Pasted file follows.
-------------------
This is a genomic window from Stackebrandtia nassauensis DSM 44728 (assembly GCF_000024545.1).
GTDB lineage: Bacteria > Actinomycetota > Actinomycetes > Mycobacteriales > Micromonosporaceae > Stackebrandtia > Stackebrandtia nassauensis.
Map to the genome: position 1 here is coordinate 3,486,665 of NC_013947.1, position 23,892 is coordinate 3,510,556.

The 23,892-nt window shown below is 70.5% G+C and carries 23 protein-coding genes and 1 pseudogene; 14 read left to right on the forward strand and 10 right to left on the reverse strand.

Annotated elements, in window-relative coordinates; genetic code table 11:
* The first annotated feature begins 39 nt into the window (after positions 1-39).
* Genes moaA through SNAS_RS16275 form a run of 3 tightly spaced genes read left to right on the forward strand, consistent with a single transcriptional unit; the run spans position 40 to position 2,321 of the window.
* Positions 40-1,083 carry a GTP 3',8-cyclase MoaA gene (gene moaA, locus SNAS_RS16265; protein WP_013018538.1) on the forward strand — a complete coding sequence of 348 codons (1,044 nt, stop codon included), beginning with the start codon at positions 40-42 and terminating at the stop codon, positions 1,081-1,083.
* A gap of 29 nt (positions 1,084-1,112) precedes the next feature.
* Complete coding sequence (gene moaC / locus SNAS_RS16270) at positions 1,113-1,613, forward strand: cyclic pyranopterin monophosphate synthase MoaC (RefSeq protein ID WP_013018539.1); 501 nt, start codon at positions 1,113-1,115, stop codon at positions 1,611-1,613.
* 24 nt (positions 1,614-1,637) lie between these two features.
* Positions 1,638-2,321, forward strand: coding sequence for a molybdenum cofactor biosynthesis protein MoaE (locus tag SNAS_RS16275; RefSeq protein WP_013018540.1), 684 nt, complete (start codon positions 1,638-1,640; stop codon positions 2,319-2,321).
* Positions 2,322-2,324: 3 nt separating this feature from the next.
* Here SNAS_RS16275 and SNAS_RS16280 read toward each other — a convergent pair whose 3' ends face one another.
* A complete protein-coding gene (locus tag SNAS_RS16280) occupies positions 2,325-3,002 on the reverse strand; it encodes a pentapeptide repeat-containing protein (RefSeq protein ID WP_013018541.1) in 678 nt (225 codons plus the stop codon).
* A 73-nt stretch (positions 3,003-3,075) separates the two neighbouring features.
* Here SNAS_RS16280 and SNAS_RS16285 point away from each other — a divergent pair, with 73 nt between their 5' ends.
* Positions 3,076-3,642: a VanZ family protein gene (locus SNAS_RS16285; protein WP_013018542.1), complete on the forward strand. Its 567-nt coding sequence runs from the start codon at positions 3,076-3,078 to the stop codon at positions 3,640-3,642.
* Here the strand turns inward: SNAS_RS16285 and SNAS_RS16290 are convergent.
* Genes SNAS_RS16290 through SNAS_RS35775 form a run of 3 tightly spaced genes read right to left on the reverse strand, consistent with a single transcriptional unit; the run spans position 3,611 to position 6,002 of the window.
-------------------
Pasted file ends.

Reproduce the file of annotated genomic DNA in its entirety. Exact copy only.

This is a genomic window from Stackebrandtia nassauensis DSM 44728 (assembly GCF_000024545.1).
GTDB lineage: Bacteria > Actinomycetota > Actinomycetes > Mycobacteriales > Micromonosporaceae > Stackebrandtia > Stackebrandtia nassauensis.
Map to the genome: position 1 here is coordinate 3,486,665 of NC_013947.1, position 23,892 is coordinate 3,510,556.

The 23,892-nt window shown below is 70.5% G+C and carries 23 protein-coding genes and 1 pseudogene; 14 read left to right on the forward strand and 10 right to left on the reverse strand.

Annotated elements, in window-relative coordinates; genetic code table 11:
* The first annotated feature begins 39 nt into the window (after positions 1-39).
* Genes moaA through SNAS_RS16275 form a run of 3 tightly spaced genes read left to right on the forward strand, consistent with a single transcriptional unit; the run spans position 40 to position 2,321 of the window.
* Positions 40-1,083 carry a GTP 3',8-cyclase MoaA gene (gene moaA, locus SNAS_RS16265; protein WP_013018538.1) on the forward strand — a complete coding sequence of 348 codons (1,044 nt, stop codon included), beginning with the start codon at positions 40-42 and terminating at the stop codon, positions 1,081-1,083.
* A gap of 29 nt (positions 1,084-1,112) precedes the next feature.
* Complete coding sequence (gene moaC / locus SNAS_RS16270) at positions 1,113-1,613, forward strand: cyclic pyranopterin monophosphate synthase MoaC (RefSeq protein ID WP_013018539.1); 501 nt, start codon at positions 1,113-1,115, stop codon at positions 1,611-1,613.
* 24 nt (positions 1,614-1,637) lie between these two features.
* Positions 1,638-2,321, forward strand: coding sequence for a molybdenum cofactor biosynthesis protein MoaE (locus tag SNAS_RS16275; RefSeq protein WP_013018540.1), 684 nt, complete (start codon positions 1,638-1,640; stop codon positions 2,319-2,321).
* Positions 2,322-2,324: 3 nt separating this feature from the next.
* Here SNAS_RS16275 and SNAS_RS16280 read toward each other — a convergent pair whose 3' ends face one another.
* A complete protein-coding gene (locus tag SNAS_RS16280) occupies positions 2,325-3,002 on the reverse strand; it encodes a pentapeptide repeat-containing protein (RefSeq protein ID WP_013018541.1) in 678 nt (225 codons plus the stop codon).
* A 73-nt stretch (positions 3,003-3,075) separates the two neighbouring features.
* Here SNAS_RS16280 and SNAS_RS16285 point away from each other — a divergent pair, with 73 nt between their 5' ends.
* Positions 3,076-3,642: a VanZ family protein gene (locus SNAS_RS16285; protein WP_013018542.1), complete on the forward strand. Its 567-nt coding sequence runs from the start codon at positions 3,076-3,078 to the stop codon at positions 3,640-3,642.
* Here the strand turns inward: SNAS_RS16285 and SNAS_RS16290 are convergent.
* Genes SNAS_RS16290 through SNAS_RS35775 form a run of 3 tightly spaced genes read right to left on the reverse strand, consistent with a single transcriptional unit; the run spans position 3,611 to position 6,002 of the window.